In Frederick Hsu Living Trust v. ODN Holding Corp.[2], the Delaware Court of Chancery held that, “the fact that a corporation is bound by its valid contractual obligations does not mean that a board does not owe fiduciary duties when considering how to handle those contractual obligations; it rather means that the directors must evaluate the corporation’s alternatives in a world where the contract is binding. … Under [the] doctrine [of efficient breach], a party to a contract may decide that its most advantageous course is to breach and pay damages. … [A] board of directors may choose to breach if the benefits (broadly conceived) exceed the costs (again broadly conceived).”

Conclusion

The COVID-19 pandemic has starkly illuminated that certain contracts might, from a business perspective, be unwise to complete, and as such, management and boards of directors may need to consider breaching such contracts when fulfilling their fiduciary duties. The decision regarding whether to efficiently breach a contract requires a careful analysis and comparison between the cost to perform the contract and the amount of expectation damages for non-performance to fully compensate the non-breaching party. Given some of the complexities inherent in successfully pursuing this doctrine for companies that are contemplating an efficient breach, they would be well served to seek legal and other professional advice to evaluate and discuss the potential consequences that could occur from such a decision.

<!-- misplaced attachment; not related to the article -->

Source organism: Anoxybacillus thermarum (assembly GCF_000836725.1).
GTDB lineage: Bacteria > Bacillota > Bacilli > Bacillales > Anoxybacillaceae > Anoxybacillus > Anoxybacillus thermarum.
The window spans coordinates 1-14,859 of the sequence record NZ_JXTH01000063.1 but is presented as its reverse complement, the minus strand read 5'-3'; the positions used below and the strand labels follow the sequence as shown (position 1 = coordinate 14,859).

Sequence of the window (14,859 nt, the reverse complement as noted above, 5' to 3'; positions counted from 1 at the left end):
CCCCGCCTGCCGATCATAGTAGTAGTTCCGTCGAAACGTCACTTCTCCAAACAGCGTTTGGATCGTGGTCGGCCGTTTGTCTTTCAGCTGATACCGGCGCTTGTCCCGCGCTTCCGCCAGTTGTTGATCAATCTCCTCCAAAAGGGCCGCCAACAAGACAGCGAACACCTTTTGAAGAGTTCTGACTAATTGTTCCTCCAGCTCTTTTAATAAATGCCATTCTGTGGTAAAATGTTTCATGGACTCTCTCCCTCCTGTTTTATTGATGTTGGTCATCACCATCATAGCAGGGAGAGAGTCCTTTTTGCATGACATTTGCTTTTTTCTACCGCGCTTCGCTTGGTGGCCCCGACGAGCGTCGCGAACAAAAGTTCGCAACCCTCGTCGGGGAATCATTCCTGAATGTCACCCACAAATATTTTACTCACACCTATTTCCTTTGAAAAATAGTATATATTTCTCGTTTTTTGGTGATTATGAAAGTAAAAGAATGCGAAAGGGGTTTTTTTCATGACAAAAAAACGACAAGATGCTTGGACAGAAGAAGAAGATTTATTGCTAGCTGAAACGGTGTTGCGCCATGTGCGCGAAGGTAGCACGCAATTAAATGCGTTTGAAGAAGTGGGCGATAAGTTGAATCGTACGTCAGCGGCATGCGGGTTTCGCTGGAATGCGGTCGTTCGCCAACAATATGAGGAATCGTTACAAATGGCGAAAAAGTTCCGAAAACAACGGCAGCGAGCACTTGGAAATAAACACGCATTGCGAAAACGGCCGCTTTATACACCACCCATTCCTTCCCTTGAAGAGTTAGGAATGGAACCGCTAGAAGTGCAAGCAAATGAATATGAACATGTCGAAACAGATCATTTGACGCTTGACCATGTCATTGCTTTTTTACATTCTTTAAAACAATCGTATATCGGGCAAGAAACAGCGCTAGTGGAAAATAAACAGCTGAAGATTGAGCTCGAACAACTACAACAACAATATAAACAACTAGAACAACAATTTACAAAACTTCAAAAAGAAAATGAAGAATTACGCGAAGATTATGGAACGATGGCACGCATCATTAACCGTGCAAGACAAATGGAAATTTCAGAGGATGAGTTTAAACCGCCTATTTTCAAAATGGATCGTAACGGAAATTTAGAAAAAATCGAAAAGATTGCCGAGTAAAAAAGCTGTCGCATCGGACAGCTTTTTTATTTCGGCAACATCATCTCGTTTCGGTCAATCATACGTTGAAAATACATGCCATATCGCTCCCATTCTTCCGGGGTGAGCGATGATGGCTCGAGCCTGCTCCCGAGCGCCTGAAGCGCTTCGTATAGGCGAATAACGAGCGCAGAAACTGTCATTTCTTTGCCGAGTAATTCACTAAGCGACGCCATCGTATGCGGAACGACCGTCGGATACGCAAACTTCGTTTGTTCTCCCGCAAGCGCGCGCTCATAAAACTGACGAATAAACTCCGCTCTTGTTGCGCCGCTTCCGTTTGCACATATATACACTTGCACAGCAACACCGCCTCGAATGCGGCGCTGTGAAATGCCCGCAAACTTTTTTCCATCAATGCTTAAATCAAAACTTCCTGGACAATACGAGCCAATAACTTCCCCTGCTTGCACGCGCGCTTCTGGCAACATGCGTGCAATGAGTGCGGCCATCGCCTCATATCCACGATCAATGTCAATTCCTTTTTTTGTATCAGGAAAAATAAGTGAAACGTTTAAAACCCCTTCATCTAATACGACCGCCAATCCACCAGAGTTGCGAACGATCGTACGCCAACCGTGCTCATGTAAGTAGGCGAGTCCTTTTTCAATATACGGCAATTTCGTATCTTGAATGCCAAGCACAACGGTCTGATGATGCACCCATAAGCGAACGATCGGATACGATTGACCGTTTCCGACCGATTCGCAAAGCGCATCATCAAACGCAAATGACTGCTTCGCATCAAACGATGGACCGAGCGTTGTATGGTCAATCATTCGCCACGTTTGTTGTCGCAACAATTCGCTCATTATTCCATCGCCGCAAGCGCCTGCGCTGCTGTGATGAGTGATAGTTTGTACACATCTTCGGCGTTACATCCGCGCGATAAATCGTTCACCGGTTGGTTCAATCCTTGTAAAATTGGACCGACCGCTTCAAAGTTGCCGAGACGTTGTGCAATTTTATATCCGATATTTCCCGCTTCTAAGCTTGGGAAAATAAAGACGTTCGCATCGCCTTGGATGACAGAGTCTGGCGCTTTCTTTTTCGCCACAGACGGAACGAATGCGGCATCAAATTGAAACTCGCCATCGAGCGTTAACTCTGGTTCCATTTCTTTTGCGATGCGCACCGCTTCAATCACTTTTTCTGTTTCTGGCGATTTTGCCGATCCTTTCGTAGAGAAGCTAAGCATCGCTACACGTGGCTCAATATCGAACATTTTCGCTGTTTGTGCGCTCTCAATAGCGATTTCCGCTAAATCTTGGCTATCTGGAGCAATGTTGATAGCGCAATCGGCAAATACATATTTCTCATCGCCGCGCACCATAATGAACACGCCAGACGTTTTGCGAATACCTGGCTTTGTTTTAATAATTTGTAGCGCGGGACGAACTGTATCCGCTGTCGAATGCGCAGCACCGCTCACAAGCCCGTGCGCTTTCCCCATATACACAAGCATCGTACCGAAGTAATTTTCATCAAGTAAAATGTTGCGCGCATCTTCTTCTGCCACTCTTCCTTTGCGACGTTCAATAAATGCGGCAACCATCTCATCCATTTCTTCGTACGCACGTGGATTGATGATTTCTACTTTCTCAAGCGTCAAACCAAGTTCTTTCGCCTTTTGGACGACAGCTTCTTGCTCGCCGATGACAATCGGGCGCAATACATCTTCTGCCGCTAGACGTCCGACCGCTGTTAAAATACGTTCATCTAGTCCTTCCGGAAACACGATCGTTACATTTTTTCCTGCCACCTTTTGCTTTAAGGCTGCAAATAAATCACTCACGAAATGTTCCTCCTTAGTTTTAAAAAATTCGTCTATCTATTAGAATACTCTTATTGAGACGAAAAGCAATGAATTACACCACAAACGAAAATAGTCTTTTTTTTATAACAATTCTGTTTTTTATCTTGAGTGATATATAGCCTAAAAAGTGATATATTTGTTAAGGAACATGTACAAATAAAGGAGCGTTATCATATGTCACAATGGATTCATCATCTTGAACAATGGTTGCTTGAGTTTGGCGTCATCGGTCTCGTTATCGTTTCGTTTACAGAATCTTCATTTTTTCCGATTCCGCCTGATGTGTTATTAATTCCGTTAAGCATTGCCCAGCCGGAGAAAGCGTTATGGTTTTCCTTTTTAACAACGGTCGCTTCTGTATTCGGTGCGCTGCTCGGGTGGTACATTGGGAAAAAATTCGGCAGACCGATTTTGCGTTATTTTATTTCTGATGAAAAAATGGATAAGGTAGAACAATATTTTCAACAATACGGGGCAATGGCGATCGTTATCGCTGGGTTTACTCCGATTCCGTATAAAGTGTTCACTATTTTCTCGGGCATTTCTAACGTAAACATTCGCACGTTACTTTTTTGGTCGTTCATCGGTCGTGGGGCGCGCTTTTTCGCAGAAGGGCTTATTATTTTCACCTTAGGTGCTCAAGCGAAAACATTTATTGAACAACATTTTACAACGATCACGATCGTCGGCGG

FOOTNOTES

[1] No. 308, 2018 (Del. May 2, 2019)
[2] Del. Ch. Apr. 14, 2017

Copyright © 2021 Robinson & Cole LLP. All rights reserved.National Law Review, Volume X, Number 204
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About this Author

Leslie Levinson Health Business Attorney
Partner

Leslie Levinson is co-chair of the firm's Transactional Health Law Group and a member of both the Health Law and Business Transaction Groups. He has represented private and public businesses throughout his more than 30-year career. Although Les maintains an active business law practice, he concentrates on the transactional, regulatory, and compliance representation of health care and life science clients, including home care and hospice companies, physician practices, hospitals, information technology and medical device companies, health care equipment providers, and health care investors...

212-451-2979
Anna Jinhua Wang Markets & Securities Attorney Robinson + Cole Law Firm
Counsel

Anna Jinhua Wang, a member of the firm’s Business Transactions Group, assists clients with capital markets and securities law, mergers and acquisitions, and general corporate matters. She is fluent in Mandarin and Cantonese.

Capital Markets and Securities

Anna has a decade of experience helping public and private companies in capital market and securities-related matters. She represents clients across a range of industries, from emerging to established companies, and she helps them identify and secure sources of capital. She advises clients on capital...

212-451-2942